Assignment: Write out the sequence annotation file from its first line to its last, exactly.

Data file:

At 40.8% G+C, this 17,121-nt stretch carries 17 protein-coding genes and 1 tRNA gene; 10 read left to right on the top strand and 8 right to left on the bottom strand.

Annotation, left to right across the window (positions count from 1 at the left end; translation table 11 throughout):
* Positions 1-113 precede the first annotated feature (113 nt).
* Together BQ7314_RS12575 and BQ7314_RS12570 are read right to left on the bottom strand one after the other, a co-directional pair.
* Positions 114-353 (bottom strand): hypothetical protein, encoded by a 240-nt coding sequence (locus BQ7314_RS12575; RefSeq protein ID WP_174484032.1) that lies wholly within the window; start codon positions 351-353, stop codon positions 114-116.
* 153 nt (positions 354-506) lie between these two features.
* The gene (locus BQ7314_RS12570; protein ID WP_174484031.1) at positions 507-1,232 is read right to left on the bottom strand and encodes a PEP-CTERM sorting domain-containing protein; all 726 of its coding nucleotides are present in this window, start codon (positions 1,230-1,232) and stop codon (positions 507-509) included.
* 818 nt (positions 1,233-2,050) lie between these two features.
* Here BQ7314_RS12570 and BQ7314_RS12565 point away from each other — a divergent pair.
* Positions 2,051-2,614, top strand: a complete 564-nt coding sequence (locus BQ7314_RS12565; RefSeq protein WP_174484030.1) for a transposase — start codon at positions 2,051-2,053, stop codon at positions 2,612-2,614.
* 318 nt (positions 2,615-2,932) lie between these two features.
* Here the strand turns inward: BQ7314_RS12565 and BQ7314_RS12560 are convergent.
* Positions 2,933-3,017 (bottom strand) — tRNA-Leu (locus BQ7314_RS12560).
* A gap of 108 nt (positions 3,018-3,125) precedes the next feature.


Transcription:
At 40.8% G+C, this 17,121-nt stretch carries 17 protein-coding genes and 1 tRNA gene; 10 read left to right on the top strand and 8 right to left on the bottom strand.

Annotation, left to right across the window (positions count from 1 at the left end; translation table 11 throughout):
* Positions 1-113 precede the first annotated feature (113 nt).
* Together BQ7314_RS12575 and BQ7314_RS12570 are read right to left on the bottom strand one after the other, a co-directional pair.
* Positions 114-353 (bottom strand): hypothetical protein, encoded by a 240-nt coding sequence (locus BQ7314_RS12575; RefSeq protein ID WP_174484032.1) that lies wholly within the window; start codon positions 351-353, stop codon positions 114-116.
* 153 nt (positions 354-506) lie between these two features.
* The gene (locus BQ7314_RS12570; protein ID WP_174484031.1) at positions 507-1,232 is read right to left on the bottom strand and encodes a PEP-CTERM sorting domain-containing protein; all 726 of its coding nucleotides are present in this window, start codon (positions 1,230-1,232) and stop codon (positions 507-509) included.
* 818 nt (positions 1,233-2,050) lie between these two features.
* Here BQ7314_RS12570 and BQ7314_RS12565 point away from each other — a divergent pair.
* Positions 2,051-2,614, top strand: a complete 564-nt coding sequence (locus BQ7314_RS12565; RefSeq protein WP_174484030.1) for a transposase — start codon at positions 2,051-2,053, stop codon at positions 2,612-2,614.
* 318 nt (positions 2,615-2,932) lie between these two features.
* Here the strand turns inward: BQ7314_RS12565 and BQ7314_RS12560 are convergent.
* Positions 2,933-3,017 (bottom strand) — tRNA-Leu (locus BQ7314_RS12560).
* A gap of 108 nt (positions 3,018-3,125) precedes the next feature.